“If I had the scooters right now, we’d be operating,” Szydlowski said. “We have all of our processes in place, our team in place, we’re ready to go.”

Kelowna is also permitting U.S-based SPIN to operate 400 e-scooters (and, if what I’m seeing in the background is correct, another Canadian company may also arrive to operate electrified vehicles in that city).

So why is this exciting yet frustrating news, then? Well, while the announcement is great for Kelowna and Canada West, it surely highlights ongoing, frustrating realities here at home.

Here, Edmonton residents still wait for their city to create even a basic permit to allow bikeshare services onto their streets. It was all supposed to be on offer this summer, after much, much delay. In January, following a 2018 motion from a councilor to investigate the possibility of bikeshare and other systems, city administration presented a report to council’s urban planning committee that advocated for a dockless permit system. At the time, city administration told the council committee it estimated a dockless bikeshare could be on Edmonton streets as early as May, 2019. Recently, that timeframe was expanded to ‘before winter.’

Either way, Edmonton is now the largest city in North America that doesn’t offer any sort of human-powered shared mobility system. This is hardly the sort of accolade we need while we make efforts to attract the world here. And while being critical in this city can work against you, despite our slogans telling us we’re risk takers, saying nothing does, well, nothing.

There are caveats to this criticism. For one, e-scooters are relatively new. Their safety isn’t fully known yet and the demonstrated habit of users dumping them anywhere and everywhere in cities that have welcomed them is not something Edmonton seems happy to consider.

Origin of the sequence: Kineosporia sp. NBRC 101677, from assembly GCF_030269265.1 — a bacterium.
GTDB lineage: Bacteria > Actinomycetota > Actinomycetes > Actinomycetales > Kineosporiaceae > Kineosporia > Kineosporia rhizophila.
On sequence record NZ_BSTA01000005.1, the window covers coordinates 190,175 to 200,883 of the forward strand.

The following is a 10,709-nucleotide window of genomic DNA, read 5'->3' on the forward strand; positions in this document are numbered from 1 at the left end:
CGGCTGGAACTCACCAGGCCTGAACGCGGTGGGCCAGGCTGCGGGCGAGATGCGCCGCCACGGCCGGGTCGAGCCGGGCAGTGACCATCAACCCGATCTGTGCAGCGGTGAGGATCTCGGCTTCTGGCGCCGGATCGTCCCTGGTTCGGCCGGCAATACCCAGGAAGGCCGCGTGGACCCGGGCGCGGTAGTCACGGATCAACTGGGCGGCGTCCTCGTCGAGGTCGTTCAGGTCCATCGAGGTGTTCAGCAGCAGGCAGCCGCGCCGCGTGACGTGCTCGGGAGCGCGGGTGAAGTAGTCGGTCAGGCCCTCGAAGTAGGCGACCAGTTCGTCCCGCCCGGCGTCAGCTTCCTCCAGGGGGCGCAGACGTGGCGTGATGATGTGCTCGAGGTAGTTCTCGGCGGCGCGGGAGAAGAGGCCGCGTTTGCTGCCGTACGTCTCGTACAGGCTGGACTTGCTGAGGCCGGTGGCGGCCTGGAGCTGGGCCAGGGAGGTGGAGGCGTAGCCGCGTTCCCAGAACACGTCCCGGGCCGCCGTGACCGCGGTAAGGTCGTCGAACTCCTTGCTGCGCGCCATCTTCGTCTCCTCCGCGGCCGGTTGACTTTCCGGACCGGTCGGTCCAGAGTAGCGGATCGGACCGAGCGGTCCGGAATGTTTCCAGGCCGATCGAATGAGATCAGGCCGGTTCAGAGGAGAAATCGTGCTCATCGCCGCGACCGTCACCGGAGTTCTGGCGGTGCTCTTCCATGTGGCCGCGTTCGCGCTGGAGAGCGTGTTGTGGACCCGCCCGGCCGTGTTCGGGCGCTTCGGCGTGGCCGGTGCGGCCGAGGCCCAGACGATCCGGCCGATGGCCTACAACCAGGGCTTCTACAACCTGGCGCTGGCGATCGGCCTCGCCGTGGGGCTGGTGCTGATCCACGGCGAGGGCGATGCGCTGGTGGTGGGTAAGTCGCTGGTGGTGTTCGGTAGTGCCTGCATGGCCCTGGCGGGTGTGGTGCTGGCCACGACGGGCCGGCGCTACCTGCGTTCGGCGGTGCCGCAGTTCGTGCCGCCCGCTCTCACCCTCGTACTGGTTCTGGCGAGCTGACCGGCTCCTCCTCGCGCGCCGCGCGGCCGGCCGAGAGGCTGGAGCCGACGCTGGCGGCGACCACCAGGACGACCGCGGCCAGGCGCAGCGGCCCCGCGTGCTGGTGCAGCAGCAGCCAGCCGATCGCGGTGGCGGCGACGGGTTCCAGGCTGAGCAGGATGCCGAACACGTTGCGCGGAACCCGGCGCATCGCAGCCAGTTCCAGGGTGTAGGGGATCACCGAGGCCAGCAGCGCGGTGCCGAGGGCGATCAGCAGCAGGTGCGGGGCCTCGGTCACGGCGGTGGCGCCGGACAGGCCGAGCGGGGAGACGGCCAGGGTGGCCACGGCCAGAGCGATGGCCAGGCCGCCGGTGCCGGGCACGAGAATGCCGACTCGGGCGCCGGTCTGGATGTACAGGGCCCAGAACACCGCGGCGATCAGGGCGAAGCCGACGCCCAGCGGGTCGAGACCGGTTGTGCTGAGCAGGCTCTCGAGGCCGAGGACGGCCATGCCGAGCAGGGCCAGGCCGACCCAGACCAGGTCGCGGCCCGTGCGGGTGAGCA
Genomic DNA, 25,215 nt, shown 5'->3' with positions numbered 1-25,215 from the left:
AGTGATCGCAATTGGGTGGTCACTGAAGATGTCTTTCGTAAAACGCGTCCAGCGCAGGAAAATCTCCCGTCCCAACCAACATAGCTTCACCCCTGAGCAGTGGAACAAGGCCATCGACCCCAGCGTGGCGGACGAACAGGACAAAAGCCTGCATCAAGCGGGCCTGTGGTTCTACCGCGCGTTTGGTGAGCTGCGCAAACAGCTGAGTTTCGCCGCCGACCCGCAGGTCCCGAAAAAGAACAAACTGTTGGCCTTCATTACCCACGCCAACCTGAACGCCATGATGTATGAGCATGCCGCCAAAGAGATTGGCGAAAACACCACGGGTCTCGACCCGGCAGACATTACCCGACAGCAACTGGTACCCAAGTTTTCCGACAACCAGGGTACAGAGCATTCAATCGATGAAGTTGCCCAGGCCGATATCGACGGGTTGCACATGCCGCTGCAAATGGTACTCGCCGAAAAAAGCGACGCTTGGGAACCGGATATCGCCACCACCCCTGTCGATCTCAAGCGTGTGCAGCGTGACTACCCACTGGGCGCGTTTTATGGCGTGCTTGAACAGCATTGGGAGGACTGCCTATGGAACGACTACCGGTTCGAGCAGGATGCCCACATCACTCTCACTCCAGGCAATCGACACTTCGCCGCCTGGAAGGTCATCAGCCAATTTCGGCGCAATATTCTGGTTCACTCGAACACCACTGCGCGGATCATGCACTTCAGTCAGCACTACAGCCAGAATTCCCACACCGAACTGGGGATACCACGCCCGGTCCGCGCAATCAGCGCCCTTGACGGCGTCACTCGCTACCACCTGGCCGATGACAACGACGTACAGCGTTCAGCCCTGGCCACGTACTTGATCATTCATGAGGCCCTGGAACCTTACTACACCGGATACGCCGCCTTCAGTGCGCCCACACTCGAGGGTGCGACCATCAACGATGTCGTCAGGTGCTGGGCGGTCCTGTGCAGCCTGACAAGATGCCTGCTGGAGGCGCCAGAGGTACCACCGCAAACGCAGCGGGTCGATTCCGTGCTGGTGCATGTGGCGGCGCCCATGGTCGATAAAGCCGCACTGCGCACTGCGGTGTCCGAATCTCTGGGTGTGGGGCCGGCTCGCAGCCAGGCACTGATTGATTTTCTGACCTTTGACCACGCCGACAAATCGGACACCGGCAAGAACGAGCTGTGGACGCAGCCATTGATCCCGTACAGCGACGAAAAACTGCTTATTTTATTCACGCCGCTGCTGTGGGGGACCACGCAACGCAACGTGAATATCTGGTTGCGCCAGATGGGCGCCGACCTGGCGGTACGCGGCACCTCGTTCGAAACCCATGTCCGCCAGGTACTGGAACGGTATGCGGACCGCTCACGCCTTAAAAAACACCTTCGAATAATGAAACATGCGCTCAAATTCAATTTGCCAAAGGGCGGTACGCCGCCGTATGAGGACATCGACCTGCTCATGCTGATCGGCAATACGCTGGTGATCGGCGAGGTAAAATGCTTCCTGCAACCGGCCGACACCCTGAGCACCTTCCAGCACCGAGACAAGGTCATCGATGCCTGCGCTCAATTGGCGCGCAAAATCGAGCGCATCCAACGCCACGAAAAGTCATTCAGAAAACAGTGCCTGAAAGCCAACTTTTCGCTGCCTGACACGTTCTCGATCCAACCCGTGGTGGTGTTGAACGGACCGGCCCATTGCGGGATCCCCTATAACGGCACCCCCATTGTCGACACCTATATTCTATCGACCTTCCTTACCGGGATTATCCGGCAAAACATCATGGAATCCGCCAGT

This is why Szydlowski has been advocating for Edmonton to “pump the brakes” on e-scooter share.

“Don’t get me wrong, I’m frustrated with bureaucracy to no end,” he said, noting that as a distributor for Segway, he’s worked to try to offer electrified mobility options in Edmonton and other places for nearly 15 years, with very limited success. Still, he said he wants to further understand the safety of e-scooters within a sharing model and to figure out how to tame how they are used before the systems come to Edmonton.

“I think it’s more important to be prudent right now to make sure this is done right versus opening new industries that we don’t know a lot about,” he said. “I don’t want to see mass chaos on our sidewalks and streets.”

But what about bikeshare? “There should be no delay on the bikeshare, at all,” he said.


Now, full disclosure: I explored creating a hybrid model for dockless but orderly bikeshare in Edmonton (similar in feel to the system in Hamilton, Ontario) with others. We tried to bring together government money (so, federal, provincial and municipal investment) with a corporate sponsor to create a bikeshare system aimed at delivering more mobility options to more people in our city. Think mobility for almost anyone, not just those with a credit card or smartphone.

Our effort hit many barriers. We decided it was clear the City of Edmonton wanted a bikeshare system that would require zero investment or operations money.

Since then, I’ve advocated that if privately funded dockless systems are the only way we can offer more people the chance to use a bicycle or e-scooter rather than a car for short trips, so be it. Fittingly, in January, representatives from Lime and Bird spoke at the council committee. I did too. I advocated we get a permit in place. Since then, I’m told by reliable sources there is very real interest in Edmonton from these companies. And many, many others.

Today’s news adds detail to that context. Now, it seems, there’s already a home-grown company waiting to satisfy demand and trying out its services in other cities that have a bikeshare permit in place.

It’s so beyond time to get moving, Edmonton. Let’s start with bikes and get it right on e-scooters. But let’s do something now, not ‘before winter.’